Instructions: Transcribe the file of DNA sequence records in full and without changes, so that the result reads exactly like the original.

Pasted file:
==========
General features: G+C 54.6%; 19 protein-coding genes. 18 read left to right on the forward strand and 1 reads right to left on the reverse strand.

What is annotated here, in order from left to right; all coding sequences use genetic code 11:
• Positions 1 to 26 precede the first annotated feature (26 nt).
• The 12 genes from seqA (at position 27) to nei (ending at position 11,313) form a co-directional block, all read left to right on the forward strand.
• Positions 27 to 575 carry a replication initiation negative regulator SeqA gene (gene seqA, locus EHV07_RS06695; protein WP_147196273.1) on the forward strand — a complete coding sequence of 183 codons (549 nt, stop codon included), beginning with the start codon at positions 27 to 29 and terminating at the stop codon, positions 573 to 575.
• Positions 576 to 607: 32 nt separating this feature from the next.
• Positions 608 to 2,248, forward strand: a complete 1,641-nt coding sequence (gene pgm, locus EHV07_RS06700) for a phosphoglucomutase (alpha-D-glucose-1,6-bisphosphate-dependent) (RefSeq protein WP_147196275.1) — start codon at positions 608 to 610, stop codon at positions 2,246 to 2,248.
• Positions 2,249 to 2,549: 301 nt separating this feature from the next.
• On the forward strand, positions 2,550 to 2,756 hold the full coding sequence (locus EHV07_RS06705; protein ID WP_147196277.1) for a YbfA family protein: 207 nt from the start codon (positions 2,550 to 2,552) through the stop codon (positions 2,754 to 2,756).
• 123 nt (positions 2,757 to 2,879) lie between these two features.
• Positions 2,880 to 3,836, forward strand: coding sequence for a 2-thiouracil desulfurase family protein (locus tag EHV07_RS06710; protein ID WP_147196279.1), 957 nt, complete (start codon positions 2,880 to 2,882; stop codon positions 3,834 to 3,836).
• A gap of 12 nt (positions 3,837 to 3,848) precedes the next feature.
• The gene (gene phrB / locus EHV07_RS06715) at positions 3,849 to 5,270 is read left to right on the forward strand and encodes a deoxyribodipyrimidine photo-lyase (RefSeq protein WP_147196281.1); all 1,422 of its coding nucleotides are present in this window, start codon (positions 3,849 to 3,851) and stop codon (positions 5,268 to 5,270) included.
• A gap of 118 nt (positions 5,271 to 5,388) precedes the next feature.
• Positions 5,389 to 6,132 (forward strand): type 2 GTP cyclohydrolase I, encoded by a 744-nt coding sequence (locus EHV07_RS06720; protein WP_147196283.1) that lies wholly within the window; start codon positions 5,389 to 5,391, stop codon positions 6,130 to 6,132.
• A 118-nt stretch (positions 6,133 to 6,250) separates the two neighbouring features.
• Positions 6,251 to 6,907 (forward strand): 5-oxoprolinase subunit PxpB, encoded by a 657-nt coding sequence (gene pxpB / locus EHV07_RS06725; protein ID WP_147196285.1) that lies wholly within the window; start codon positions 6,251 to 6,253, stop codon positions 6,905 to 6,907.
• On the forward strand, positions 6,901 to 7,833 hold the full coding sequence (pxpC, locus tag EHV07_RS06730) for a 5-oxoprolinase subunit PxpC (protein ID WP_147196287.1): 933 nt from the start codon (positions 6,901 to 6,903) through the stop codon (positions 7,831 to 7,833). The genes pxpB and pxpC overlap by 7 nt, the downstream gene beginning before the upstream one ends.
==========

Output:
General features: G+C 54.6%; 19 protein-coding genes. 18 read left to right on the forward strand and 1 reads right to left on the reverse strand.

What is annotated here, in order from left to right; all coding sequences use genetic code 11:
• Positions 1 to 26 precede the first annotated feature (26 nt).
• The 12 genes from seqA (at position 27) to nei (ending at position 11,313) form a co-directional block, all read left to right on the forward strand.
• Positions 27 to 575 carry a replication initiation negative regulator SeqA gene (gene seqA, locus EHV07_RS06695; protein WP_147196273.1) on the forward strand — a complete coding sequence of 183 codons (549 nt, stop codon included), beginning with the start codon at positions 27 to 29 and terminating at the stop codon, positions 573 to 575.
• Positions 576 to 607: 32 nt separating this feature from the next.
• Positions 608 to 2,248, forward strand: a complete 1,641-nt coding sequence (gene pgm, locus EHV07_RS06700) for a phosphoglucomutase (alpha-D-glucose-1,6-bisphosphate-dependent) (RefSeq protein WP_147196275.1) — start codon at positions 608 to 610, stop codon at positions 2,246 to 2,248.
• Positions 2,249 to 2,549: 301 nt separating this feature from the next.
• On the forward strand, positions 2,550 to 2,756 hold the full coding sequence (locus EHV07_RS06705; protein ID WP_147196277.1) for a YbfA family protein: 207 nt from the start codon (positions 2,550 to 2,552) through the stop codon (positions 2,754 to 2,756).
• 123 nt (positions 2,757 to 2,879) lie between these two features.
• Positions 2,880 to 3,836, forward strand: coding sequence for a 2-thiouracil desulfurase family protein (locus tag EHV07_RS06710; protein ID WP_147196279.1), 957 nt, complete (start codon positions 2,880 to 2,882; stop codon positions 3,834 to 3,836).
• A gap of 12 nt (positions 3,837 to 3,848) precedes the next feature.
• The gene (gene phrB / locus EHV07_RS06715) at positions 3,849 to 5,270 is read left to right on the forward strand and encodes a deoxyribodipyrimidine photo-lyase (RefSeq protein WP_147196281.1); all 1,422 of its coding nucleotides are present in this window, start codon (positions 3,849 to 3,851) and stop codon (positions 5,268 to 5,270) included.
• A gap of 118 nt (positions 5,271 to 5,388) precedes the next feature.
• Positions 5,389 to 6,132 (forward strand): type 2 GTP cyclohydrolase I, encoded by a 744-nt coding sequence (locus EHV07_RS06720; protein WP_147196283.1) that lies wholly within the window; start codon positions 5,389 to 5,391, stop codon positions 6,130 to 6,132.
• A 118-nt stretch (positions 6,133 to 6,250) separates the two neighbouring features.
• Positions 6,251 to 6,907 (forward strand): 5-oxoprolinase subunit PxpB, encoded by a 657-nt coding sequence (gene pxpB / locus EHV07_RS06725; protein ID WP_147196285.1) that lies wholly within the window; start codon positions 6,251 to 6,253, stop codon positions 6,905 to 6,907.
• On the forward strand, positions 6,901 to 7,833 hold the full coding sequence (pxpC, locus tag EHV07_RS06730) for a 5-oxoprolinase subunit PxpC (protein ID WP_147196287.1): 933 nt from the start codon (positions 6,901 to 6,903) through the stop codon (positions 7,831 to 7,833). The genes pxpB and pxpC overlap by 7 nt, the downstream gene beginning before the upstream one ends.